CFL Labor Endorsements

This year's election date for Chicago and Cook County elections is April 6, 2021. Early voting in person opens up on March 10th in Chicago and March 22 for Cook County suburbs, although voting by mail for Chicago residents and Cook County residents is also an option, especially with COVID-19 concerns.

Every election cycle, the Chicago Federation of Labor (CFL) endorses Chicago and Cook County candidates who demonstrate a strong understanding and respect for the issues that are important to working families and labor unions. UFCW Local 1546 is proud to be a part of the screening committee to select these candidates that spans local races from Mayor to Alderman to even school board trustees.

Click here to view and/or print out the CFL's endorsements for the upcoming 2021 consolidated elections. 

Schedule Vaccine - Union Medical Center

UFCW Local 1546 members who are covered by the Union Medical Center can now schedule a COVID-19 vaccine appointment at 312-829-1134. Due to a limited supply, the vaccine is available only to UFCW Local 1546 members (not family members) at this point in time.

To learn more about how to protect yourself with the COVID vaccine, visit

UFCW 1546 Union Made Hot Dogs

Did you know UFCW 1546 members make Vienna Beef hot dogs, Maxwell-style polish sausages, and more right here in Chicago? Vienna Beef was founded in 1893 and the first hot dog recipe from this company was introduced at the Colombian Exposition World's Fair. Today, UFCW 1546 members produce over 104 million individual hot dogs and sausages at the Chicago facility each year. Other popular Vienna Beef products include italian beef, corned beef brisket, and Chipico pickles.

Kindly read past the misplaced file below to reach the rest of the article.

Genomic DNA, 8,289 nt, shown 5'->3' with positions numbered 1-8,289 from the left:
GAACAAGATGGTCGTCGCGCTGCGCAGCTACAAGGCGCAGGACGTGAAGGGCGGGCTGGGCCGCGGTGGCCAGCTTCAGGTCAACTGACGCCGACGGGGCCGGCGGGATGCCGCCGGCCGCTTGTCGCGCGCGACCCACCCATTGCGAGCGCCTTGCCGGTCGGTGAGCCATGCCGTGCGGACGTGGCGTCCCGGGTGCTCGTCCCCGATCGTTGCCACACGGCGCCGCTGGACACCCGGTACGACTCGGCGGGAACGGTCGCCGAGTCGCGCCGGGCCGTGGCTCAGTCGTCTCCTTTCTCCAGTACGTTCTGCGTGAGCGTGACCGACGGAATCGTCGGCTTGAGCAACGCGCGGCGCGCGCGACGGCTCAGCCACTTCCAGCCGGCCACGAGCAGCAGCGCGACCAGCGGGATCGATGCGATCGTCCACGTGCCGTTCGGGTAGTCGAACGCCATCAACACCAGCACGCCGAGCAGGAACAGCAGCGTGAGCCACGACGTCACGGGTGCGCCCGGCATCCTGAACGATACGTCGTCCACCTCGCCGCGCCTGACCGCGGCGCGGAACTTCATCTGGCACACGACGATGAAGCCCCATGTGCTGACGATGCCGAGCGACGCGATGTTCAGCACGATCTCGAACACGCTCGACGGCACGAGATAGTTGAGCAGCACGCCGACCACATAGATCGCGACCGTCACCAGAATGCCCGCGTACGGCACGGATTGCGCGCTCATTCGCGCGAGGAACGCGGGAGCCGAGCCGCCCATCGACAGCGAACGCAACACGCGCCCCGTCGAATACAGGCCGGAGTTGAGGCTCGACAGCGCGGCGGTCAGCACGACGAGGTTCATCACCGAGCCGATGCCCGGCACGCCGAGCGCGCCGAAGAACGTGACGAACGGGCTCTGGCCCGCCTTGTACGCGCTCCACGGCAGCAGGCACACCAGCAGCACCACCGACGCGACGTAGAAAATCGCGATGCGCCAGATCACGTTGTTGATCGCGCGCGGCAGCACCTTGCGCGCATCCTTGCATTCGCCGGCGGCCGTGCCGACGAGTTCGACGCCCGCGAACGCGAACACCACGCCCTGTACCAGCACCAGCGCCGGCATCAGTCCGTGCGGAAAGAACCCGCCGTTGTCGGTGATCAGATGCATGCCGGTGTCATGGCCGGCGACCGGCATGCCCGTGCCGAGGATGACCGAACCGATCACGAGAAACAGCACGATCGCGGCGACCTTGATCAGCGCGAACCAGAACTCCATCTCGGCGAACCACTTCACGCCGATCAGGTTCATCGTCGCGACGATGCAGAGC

To learn more about this legendary Chicago insitution, visit its company website by clicking here.

UFCW 1546 Radio Interview - Instacart

Ten employees in Skokie made history last year by becoming the first Instacart workers to win a certified union election in the U.S. by joining UFCW Local 1546. But as they were negotiating their first contract, the company announced a series of layoffs affecting nearly 2,000 of its in-store shoppers, including the 10 who had voted to unionize.

The 21st Show with Illinois Public Media sat down with one of the workers who voted to unionize and got fired, as well as with UFCW Local 1546 to hear labor's side of the story.

Click here to listen to the entire radio interview.

Instacart Firing UFCW 1546 Workers

UFCW Local 1546 Calls on Instacart to Halt Effort to Eliminate Jobs of Essential Workers, Respect Right to Unionize

The United Food and Commercial Workers International Union (UFCW), which represents 1.3 million workers in grocery, meatpacking, and other frontline industries, along with UFCW Local 1546 condemned the news that Instacart is firing nearly 2,000 grocery workers who have been vital to protecting food access for Americans during the pandemic.